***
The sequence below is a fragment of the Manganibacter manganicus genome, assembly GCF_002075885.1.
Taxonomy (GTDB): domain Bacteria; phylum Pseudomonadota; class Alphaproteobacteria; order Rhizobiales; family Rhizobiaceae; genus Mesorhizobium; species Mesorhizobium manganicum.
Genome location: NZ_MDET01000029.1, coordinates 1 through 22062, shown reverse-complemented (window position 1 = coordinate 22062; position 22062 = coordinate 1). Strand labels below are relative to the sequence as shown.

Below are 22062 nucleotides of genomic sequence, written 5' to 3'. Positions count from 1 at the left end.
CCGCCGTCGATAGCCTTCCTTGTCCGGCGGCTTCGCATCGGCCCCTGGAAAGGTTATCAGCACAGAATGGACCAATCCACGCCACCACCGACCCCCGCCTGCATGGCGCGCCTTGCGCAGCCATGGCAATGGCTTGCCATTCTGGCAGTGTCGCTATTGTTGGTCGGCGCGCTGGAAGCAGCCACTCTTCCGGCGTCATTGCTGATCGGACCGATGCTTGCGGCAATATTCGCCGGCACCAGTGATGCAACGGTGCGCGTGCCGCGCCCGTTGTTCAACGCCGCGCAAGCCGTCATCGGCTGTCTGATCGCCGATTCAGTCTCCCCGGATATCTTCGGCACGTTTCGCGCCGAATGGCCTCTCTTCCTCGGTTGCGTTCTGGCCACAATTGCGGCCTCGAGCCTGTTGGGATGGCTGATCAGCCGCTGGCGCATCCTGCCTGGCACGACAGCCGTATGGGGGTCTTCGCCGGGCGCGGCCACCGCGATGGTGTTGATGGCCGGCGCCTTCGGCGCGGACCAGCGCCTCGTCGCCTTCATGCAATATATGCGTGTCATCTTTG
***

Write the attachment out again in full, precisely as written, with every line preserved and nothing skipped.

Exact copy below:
The sequence below is a fragment of the Manganibacter manganicus genome, assembly GCF_002075885.1.
Taxonomy (GTDB): domain Bacteria; phylum Pseudomonadota; class Alphaproteobacteria; order Rhizobiales; family Rhizobiaceae; genus Mesorhizobium; species Mesorhizobium manganicum.
Genome location: NZ_MDET01000029.1, coordinates 1 through 22062, shown reverse-complemented (window position 1 = coordinate 22062; position 22062 = coordinate 1). Strand labels below are relative to the sequence as shown.

Below are 22062 nucleotides of genomic sequence, written 5' to 3'. Positions count from 1 at the left end.
CCGCCGTCGATAGCCTTCCTTGTCCGGCGGCTTCGCATCGGCCCCTGGAAAGGTTATCAGCACAGAATGGACCAATCCACGCCACCACCGACCCCCGCCTGCATGGCGCGCCTTGCGCAGCCATGGCAATGGCTTGCCATTCTGGCAGTGTCGCTATTGTTGGTCGGCGCGCTGGAAGCAGCCACTCTTCCGGCGTCATTGCTGATCGGACCGATGCTTGCGGCAATATTCGCCGGCACCAGTGATGCAACGGTGCGCGTGCCGCGCCCGTTGTTCAACGCCGCGCAAGCCGTCATCGGCTGTCTGATCGCCGATTCAGTCTCCCCGGATATCTTCGGCACGTTTCGCGCCGAATGGCCTCTCTTCCTCGGTTGCGTTCTGGCCACAATTGCGGCCTCGAGCCTGTTGGGATGGCTGATCAGCCGCTGGCGCATCCTGCCTGGCACGACAGCCGTATGGGGGTCTTCGCCGGGCGCGGCCACCGCGATGGTGTTGATGGCCGGCGCCTTCGGCGCGGACCAGCGCCTCGTCGCCTTCATGCAATATATGCGTGTCATCTTTG